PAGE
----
Building on an experiment following the most recent Republican debate, Google will begin providing more in-depth election-related content in search results about the candidates and key issues.
In search and Google Now, users will be able to get a combination of candidate-generated content and third-party content about the primaries and the election.
These are not “candidate listing ads.” Google previously said there’s no advertising angle.
While the information is clearly useful, Search Engine Land’s Danny Sullivan criticized last week’s launch of candidate cards as a “disaster for search quality.” However, searches for specific issues or individual candidates may be less vulnerable to the sorts of problems he identifies in connection with the Republican debate (i.e., dominance by a single candidate).
Placement in search will be variable, depending on the query. Often, however, cards will appear at the top of results. As previously discussed, candidates will be able to provide their own statements and content. But Google will also be aggregating articles and providing “scorecards” for candidates based on state primary outcomes and delegate counts (See image above).
Google explains in a blog post:
Tracking what’s happening in the primaries and how each candidate is doing state-by-state can be hard. So now when you search for “primary results” or “resultados de la elección primaria” you’ll not only see the primary election schedule, but you’ll also see live results and an evolving tally of how many delegates each Republican and Democratic nominee has received. This feature works in English and Spanish.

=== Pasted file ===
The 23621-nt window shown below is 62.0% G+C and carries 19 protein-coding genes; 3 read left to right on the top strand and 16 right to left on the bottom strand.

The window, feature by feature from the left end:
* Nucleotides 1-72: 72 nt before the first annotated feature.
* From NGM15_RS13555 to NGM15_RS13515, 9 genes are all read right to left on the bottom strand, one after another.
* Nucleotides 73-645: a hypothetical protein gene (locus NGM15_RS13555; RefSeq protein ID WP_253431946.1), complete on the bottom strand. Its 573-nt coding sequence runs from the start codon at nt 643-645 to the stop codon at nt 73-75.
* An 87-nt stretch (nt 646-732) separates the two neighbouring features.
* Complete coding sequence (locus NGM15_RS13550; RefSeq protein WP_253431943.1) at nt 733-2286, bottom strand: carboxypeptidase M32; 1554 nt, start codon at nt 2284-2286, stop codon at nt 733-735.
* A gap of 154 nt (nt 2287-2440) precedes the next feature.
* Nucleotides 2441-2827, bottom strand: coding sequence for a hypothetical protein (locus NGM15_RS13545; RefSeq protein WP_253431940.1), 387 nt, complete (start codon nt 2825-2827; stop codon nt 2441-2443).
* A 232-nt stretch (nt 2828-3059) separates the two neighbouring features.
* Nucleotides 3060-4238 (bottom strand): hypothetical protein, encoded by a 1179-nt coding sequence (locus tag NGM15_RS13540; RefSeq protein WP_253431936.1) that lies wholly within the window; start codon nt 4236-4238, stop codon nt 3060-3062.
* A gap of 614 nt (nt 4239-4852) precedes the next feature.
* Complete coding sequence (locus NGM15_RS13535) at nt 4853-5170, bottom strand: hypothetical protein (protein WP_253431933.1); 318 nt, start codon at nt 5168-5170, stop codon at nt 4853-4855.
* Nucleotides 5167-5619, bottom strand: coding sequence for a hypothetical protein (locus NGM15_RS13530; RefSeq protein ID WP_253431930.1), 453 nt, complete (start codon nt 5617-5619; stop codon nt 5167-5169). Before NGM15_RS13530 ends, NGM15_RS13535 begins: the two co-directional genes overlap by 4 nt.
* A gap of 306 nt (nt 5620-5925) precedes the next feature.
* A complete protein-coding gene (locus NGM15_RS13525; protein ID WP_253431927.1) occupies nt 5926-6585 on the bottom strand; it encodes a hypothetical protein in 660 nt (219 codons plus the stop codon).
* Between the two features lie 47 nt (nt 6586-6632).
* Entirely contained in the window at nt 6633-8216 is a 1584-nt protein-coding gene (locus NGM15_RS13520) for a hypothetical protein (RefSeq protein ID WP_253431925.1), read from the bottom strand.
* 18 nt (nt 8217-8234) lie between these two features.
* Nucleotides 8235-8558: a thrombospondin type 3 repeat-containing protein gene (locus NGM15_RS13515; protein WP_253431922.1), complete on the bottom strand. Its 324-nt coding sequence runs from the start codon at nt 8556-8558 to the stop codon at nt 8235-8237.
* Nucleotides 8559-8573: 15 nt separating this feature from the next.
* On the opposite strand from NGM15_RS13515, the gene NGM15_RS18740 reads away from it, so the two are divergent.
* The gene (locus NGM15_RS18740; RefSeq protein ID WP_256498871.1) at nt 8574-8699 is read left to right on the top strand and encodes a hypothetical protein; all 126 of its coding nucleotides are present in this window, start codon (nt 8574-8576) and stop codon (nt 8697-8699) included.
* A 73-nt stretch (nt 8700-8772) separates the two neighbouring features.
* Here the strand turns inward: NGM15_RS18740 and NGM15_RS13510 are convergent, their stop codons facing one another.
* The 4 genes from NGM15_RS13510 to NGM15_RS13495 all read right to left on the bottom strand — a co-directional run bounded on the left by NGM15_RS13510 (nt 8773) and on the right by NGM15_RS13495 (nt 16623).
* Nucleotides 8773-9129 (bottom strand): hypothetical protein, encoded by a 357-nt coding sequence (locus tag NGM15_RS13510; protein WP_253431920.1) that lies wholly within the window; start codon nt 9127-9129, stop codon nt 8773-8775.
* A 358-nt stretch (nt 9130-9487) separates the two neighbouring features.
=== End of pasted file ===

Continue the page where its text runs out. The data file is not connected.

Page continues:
Perhaps the most interesting thing Google will be doing is reminding people to vote. Cards will inform voters of the dates of their their state primaries. Google will also direct users to their polling places.
It will probably be difficult to measure the effect of voting reminders on turnout, but it could have an impact, which would not only be interesting and socially beneficial but also could potentially influence primary outcomes at the margins — especially with younger, more mobile-centric populations.
Another interesting and less obvious aspect of candidate and issue cards is that they might operate as an instant fact-checking vehicle for voters and journalists. This was something discussed 10 years ago by Google Executive Chairman Eric Schmidt as one of the social and democratic benefits of search.
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